To one, she was a wife.
To two, she was a mother.
And to an entire nation, she was a leader.
Today marked the grievous end of Margaret Thatcher’s momentous 87 years. Her legacy, however, which still perseveres throughout the United Kingdom, will, undoubtedly, live on in a society indebted to her strength.
Perhaps more worldly recognised as the first female British Prime minister, I feel that it would be fair to say that this was the least of her triumphs. In only eleven years she lead her country to countless victories which leaders before her premiership would not have been prepared to achieve.
It was in 1982 when she led Britain to an unlikely victory in the Falklands, a victory that has been compared even to those of Winston Churchill, and it was also at this time she proved that ‘this lady is not for turning’.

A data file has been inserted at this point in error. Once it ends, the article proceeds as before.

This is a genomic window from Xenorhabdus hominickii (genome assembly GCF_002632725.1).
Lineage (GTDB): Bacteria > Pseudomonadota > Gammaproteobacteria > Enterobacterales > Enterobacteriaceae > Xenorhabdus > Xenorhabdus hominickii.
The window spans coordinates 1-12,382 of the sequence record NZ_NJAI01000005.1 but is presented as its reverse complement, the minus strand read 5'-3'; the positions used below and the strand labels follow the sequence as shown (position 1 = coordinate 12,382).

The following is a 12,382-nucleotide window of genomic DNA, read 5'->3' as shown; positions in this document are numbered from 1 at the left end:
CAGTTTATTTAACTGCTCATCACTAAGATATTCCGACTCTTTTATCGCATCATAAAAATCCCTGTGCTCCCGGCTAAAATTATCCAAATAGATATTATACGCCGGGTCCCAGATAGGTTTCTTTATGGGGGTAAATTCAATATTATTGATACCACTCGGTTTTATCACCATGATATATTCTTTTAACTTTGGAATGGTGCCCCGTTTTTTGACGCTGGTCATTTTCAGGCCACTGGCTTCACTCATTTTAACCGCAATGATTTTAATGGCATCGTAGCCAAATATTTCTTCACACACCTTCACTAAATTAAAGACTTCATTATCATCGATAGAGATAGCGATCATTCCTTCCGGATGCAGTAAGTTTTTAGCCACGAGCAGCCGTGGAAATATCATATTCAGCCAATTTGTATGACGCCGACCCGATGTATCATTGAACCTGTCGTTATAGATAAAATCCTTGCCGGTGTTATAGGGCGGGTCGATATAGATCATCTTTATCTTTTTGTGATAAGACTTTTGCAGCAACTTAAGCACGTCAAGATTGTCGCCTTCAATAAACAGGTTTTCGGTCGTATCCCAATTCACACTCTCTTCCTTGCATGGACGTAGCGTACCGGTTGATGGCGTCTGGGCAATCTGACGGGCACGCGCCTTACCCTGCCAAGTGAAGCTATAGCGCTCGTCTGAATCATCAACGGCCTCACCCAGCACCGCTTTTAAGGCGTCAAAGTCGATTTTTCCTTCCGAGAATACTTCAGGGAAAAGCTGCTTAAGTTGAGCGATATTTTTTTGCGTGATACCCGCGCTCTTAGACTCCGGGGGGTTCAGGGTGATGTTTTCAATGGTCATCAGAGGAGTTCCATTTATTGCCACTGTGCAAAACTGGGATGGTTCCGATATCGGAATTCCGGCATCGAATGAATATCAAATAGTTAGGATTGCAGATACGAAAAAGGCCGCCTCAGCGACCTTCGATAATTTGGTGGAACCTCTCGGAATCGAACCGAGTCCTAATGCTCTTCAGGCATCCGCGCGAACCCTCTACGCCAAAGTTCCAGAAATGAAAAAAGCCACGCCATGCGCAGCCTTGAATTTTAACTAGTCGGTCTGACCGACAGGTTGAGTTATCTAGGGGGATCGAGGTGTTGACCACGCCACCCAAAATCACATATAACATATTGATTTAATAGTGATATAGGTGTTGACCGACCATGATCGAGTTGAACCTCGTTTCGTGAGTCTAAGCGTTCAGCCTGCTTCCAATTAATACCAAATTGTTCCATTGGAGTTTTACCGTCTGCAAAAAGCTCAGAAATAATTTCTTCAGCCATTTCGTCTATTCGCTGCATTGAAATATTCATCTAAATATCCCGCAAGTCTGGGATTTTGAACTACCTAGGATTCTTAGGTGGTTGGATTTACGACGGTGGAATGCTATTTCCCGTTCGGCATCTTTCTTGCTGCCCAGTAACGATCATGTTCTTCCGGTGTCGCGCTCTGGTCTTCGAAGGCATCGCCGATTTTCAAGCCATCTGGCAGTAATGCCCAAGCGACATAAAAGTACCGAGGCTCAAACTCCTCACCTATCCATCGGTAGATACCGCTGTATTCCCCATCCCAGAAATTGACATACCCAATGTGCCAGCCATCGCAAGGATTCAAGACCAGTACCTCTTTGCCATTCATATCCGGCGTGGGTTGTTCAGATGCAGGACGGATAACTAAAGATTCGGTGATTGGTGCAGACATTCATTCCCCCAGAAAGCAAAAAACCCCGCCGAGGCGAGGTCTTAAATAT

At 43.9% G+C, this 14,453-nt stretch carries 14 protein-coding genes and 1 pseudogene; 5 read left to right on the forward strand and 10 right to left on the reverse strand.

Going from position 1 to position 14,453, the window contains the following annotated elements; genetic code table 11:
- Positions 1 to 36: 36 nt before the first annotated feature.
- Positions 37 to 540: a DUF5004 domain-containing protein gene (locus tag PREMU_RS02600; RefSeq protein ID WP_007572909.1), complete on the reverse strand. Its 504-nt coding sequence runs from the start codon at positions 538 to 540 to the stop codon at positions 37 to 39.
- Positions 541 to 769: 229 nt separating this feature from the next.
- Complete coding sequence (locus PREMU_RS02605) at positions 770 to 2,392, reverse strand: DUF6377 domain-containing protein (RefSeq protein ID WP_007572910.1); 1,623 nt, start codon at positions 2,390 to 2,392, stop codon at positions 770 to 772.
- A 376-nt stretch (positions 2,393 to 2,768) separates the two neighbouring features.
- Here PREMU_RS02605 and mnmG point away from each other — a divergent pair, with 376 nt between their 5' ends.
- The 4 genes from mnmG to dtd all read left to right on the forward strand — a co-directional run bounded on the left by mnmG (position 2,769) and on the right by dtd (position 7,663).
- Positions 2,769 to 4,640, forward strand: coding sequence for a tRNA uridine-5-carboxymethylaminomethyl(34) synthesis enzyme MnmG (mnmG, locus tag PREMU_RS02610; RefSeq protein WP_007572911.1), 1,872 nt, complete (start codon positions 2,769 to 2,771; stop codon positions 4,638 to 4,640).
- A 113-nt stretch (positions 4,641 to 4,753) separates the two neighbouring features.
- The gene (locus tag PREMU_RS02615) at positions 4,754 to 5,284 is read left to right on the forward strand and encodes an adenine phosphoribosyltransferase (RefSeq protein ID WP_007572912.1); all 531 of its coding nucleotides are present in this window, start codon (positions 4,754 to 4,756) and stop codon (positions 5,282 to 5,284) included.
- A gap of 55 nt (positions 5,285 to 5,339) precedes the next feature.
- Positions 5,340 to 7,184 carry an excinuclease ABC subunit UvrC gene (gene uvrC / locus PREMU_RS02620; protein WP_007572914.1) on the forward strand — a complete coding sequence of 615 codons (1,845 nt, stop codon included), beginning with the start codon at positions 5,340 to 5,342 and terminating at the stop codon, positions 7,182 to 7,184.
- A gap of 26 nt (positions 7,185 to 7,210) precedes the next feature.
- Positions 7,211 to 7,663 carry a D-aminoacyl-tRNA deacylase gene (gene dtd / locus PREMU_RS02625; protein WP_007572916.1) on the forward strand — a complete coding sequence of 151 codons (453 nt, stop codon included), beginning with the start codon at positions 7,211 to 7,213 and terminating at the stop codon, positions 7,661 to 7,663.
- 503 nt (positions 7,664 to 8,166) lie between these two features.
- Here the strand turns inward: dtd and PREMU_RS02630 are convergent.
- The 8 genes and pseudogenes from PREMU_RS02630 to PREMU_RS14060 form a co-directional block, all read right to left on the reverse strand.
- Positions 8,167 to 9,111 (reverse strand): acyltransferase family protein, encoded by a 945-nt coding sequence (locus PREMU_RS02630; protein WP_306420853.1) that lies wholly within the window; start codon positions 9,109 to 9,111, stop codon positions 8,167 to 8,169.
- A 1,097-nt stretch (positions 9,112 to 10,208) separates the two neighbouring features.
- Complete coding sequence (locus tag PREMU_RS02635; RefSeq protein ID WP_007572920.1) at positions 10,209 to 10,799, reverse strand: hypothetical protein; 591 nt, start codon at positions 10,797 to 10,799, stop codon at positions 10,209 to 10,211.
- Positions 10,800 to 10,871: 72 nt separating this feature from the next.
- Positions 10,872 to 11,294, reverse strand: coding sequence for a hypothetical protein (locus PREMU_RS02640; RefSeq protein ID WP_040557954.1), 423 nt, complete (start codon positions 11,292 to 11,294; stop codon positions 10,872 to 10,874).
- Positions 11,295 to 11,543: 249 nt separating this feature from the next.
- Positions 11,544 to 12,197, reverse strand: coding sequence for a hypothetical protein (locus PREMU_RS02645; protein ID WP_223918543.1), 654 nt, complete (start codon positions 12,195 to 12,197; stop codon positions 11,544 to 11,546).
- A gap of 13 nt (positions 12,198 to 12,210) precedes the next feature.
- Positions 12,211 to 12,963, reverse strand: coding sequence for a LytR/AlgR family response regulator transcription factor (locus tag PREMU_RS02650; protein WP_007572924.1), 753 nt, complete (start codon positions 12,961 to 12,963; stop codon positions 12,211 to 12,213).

Also notable was her leap towards peace between the countries of Ireland and Great Britain that had been amidst tension for hundreds of years. In the face of strikes and critics she remained strong and in turn led to what would become an end to the ‘troubles’.
Even to this day, however, her critics remain just as fierce causing what is, perhaps, one of the greatest divides in public opinion. Indeed, to some, she was considered evil but, to even more, she is a hero.
Although, what this split cannot deny is how Margaret Thatcher, undeniably, put the ‘Great’ back into Great Britain.